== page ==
When the bus manufacturer sells a bus, would it implement one purchase-sale contract with two buyers, or two purchase-sale contracts, one for each of the parties?
The  experience in the field with inclusive utility investments in building energy upgrades indicates that  one purchase-sale contract for each of the two parties is possible – because they are two different payments to the technology provider.

Separately, the utility offers the bus service provider an inclusive utility investment tariff agreement, and that document establishes the pathway to ownership of the grid-connected equipment for the bus service provider.

This tariff (and the agreement for a customer to opt into it) is set up one time by the utility with approval from its regulator, and then any eligible bus service provider in the utility’s service area can use it as an off-the-shelf document going forward for all future inclusive utility investments of that type.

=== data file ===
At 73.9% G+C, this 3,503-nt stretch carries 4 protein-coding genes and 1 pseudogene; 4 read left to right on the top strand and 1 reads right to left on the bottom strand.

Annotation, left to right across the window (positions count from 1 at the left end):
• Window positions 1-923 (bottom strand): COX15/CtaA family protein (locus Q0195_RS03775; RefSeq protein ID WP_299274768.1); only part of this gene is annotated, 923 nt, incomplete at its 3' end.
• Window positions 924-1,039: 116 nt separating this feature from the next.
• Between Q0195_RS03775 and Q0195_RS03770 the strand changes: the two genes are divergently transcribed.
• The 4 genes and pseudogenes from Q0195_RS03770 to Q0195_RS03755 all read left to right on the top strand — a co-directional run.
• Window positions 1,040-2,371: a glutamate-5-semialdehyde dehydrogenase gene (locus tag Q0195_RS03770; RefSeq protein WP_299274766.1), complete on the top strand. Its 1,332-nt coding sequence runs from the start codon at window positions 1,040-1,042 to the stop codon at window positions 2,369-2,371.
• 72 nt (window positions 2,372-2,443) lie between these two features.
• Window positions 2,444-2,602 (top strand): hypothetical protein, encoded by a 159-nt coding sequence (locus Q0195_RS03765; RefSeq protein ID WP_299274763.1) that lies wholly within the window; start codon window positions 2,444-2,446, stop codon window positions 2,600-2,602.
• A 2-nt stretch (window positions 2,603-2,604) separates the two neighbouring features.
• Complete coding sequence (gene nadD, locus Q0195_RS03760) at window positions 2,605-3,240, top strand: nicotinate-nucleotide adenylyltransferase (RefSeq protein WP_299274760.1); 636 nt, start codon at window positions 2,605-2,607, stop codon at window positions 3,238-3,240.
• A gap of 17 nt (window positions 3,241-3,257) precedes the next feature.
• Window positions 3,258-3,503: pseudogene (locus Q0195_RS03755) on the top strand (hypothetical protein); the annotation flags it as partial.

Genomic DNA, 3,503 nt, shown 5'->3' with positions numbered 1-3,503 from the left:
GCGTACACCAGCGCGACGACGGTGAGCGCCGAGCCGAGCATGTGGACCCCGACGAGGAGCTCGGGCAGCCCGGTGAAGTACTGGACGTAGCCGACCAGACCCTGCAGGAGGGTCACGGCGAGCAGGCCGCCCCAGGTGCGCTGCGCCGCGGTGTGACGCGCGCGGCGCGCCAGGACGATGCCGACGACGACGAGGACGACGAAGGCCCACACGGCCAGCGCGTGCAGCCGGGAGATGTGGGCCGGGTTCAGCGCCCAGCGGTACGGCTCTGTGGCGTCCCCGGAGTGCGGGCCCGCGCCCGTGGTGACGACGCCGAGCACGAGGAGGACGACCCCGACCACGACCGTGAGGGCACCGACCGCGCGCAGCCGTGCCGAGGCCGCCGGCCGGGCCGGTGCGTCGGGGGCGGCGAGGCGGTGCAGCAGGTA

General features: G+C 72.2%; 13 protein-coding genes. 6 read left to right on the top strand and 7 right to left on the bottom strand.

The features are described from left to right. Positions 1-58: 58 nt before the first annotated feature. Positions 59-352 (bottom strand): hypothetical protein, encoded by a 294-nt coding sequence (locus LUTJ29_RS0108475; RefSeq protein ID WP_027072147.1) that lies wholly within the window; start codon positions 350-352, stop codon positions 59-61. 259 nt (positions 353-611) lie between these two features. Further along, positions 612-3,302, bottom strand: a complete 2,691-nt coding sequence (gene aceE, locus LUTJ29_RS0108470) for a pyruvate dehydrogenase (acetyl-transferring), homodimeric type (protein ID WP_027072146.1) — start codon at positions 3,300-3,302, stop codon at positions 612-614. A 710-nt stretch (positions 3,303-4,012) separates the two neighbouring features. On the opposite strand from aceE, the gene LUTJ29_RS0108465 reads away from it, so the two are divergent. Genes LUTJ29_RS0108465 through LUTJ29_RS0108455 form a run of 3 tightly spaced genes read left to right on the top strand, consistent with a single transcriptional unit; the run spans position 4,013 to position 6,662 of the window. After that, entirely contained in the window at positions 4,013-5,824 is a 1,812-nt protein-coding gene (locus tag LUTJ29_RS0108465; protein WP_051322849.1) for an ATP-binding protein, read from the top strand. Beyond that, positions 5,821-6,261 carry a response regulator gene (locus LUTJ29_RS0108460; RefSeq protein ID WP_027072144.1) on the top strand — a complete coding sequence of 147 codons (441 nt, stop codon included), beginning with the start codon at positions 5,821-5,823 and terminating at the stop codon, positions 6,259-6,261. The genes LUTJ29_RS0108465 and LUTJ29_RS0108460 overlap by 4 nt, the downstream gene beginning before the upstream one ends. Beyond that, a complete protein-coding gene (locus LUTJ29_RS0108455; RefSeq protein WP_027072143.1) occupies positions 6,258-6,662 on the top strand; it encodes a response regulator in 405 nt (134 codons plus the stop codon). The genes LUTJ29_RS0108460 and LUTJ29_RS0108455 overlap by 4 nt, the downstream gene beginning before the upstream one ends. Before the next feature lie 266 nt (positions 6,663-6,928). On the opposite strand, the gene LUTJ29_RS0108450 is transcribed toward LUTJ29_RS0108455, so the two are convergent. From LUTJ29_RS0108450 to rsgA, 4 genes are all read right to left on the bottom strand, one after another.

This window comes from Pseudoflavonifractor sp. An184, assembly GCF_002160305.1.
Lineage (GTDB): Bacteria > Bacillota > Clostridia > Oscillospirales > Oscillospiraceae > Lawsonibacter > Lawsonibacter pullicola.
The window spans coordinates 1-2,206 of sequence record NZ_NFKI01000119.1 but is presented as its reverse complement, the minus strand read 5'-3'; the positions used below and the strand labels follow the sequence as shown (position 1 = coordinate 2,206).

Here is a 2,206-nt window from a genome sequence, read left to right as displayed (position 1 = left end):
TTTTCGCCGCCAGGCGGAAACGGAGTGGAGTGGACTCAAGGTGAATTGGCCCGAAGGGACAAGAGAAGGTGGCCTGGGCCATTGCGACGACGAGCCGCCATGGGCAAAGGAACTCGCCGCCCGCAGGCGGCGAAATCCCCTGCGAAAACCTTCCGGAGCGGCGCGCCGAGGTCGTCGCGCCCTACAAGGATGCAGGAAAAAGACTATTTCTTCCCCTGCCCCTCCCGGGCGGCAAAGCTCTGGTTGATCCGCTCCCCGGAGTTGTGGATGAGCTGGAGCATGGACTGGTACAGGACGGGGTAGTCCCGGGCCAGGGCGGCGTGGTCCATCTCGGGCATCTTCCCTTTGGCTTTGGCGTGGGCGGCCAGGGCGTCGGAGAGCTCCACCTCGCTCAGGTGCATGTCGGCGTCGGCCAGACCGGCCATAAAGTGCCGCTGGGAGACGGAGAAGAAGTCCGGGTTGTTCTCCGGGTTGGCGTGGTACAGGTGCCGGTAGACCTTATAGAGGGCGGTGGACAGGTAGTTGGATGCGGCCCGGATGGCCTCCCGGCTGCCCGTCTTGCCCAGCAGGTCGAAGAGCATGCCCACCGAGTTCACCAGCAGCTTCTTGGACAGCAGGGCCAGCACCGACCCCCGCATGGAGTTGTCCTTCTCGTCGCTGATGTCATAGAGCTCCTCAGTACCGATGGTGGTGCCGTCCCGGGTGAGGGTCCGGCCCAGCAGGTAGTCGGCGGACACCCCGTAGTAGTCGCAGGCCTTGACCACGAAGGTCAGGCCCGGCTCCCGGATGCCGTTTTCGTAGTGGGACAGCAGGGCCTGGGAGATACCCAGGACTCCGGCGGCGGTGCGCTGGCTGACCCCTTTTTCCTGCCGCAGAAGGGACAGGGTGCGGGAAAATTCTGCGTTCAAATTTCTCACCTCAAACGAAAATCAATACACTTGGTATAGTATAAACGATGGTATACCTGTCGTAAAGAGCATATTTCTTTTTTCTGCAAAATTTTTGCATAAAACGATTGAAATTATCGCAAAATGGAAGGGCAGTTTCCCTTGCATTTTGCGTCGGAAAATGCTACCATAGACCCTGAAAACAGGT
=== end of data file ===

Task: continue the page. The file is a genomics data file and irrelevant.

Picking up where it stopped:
Is it possible to implement an electric bus purchase where one part (the batteries) is acquired by one legal entity and another part (the rest of the bus) is acquired by another legal entity?
Yes, battery lease options are available in some countries in which the bus service provider buys the bus with its own capital or financing, minus the value of the battery, which is capitalized separately. The bus service provider then pays for the battery lease through an operating agreement.

To further underscore that the battery and bus have a commercial value that can be distinguished, the bus and battery often have separate warranty terms, and the battery can be removed from the bus for separate sale for second life applications.